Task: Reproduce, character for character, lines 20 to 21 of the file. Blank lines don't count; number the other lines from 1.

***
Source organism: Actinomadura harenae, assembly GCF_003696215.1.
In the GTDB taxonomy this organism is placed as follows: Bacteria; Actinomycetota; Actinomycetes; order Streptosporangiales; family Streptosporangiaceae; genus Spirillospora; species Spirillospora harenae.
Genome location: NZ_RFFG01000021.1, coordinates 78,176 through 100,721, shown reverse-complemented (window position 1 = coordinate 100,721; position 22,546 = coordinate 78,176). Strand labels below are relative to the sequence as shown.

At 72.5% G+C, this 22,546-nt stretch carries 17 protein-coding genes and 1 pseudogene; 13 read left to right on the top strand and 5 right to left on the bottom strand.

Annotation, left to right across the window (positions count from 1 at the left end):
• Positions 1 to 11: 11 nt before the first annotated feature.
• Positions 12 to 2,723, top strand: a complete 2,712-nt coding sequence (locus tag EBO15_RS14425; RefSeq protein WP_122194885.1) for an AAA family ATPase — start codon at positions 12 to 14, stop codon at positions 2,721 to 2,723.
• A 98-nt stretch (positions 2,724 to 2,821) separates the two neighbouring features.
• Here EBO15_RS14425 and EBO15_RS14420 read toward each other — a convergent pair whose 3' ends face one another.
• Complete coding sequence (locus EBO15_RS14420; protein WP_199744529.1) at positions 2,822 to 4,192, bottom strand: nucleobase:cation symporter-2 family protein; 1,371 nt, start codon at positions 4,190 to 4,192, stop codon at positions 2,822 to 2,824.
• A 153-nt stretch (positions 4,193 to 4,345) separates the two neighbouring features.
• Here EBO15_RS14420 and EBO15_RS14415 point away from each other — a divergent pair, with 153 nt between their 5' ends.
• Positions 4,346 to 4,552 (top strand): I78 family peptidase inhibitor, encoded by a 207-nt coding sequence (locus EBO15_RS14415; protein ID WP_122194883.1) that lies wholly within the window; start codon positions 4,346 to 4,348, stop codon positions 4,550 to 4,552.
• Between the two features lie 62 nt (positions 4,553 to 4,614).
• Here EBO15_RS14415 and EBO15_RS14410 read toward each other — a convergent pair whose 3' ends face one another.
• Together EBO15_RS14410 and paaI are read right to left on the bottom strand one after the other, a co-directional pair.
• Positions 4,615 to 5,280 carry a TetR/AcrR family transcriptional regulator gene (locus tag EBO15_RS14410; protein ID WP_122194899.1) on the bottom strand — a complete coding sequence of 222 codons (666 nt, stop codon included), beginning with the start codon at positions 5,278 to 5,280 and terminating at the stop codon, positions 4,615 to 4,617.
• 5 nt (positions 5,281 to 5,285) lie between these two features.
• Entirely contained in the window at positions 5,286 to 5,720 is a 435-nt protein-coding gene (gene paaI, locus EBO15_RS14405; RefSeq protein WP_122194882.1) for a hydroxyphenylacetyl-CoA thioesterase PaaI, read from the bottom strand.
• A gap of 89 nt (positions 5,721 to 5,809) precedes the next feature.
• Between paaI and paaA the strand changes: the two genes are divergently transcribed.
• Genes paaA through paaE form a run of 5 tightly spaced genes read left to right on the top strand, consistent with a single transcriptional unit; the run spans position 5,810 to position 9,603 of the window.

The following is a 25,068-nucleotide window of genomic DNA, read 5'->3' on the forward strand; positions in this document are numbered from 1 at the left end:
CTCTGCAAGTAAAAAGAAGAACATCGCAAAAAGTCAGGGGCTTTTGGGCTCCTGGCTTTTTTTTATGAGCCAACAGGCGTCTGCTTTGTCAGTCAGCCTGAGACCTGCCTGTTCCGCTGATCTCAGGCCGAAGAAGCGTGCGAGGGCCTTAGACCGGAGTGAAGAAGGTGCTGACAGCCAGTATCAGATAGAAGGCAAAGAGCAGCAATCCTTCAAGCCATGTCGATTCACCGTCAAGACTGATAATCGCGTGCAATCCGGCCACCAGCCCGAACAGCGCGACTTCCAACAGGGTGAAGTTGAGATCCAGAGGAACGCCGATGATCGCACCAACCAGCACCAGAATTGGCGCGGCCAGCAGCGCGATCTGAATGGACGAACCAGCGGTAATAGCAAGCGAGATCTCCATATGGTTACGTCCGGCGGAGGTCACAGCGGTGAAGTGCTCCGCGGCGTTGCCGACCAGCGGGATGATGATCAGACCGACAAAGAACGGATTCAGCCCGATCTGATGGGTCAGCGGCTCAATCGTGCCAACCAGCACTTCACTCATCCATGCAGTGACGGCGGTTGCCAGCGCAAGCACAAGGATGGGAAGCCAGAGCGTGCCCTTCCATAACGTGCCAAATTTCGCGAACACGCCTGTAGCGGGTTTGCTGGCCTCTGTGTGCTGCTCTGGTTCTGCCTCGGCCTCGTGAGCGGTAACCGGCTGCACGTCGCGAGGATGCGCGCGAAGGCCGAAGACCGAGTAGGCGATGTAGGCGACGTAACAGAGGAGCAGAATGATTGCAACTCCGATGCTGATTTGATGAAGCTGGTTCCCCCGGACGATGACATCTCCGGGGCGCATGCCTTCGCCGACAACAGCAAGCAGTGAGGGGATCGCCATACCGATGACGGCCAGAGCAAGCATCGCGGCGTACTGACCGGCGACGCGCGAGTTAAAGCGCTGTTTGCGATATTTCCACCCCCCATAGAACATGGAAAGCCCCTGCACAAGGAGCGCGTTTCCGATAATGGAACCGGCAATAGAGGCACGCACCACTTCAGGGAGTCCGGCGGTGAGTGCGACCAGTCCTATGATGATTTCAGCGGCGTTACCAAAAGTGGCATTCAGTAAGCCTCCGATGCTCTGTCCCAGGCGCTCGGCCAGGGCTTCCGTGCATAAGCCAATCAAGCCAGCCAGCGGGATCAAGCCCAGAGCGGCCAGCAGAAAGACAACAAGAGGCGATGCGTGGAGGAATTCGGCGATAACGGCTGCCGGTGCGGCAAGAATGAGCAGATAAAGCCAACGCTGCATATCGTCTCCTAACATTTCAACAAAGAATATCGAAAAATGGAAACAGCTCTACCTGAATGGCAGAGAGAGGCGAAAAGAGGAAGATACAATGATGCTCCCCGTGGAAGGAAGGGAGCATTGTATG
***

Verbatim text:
• A gap of 89 nt (positions 5,721 to 5,809) precedes the next feature.
• Between paaI and paaA the strand changes: the two genes are divergently transcribed.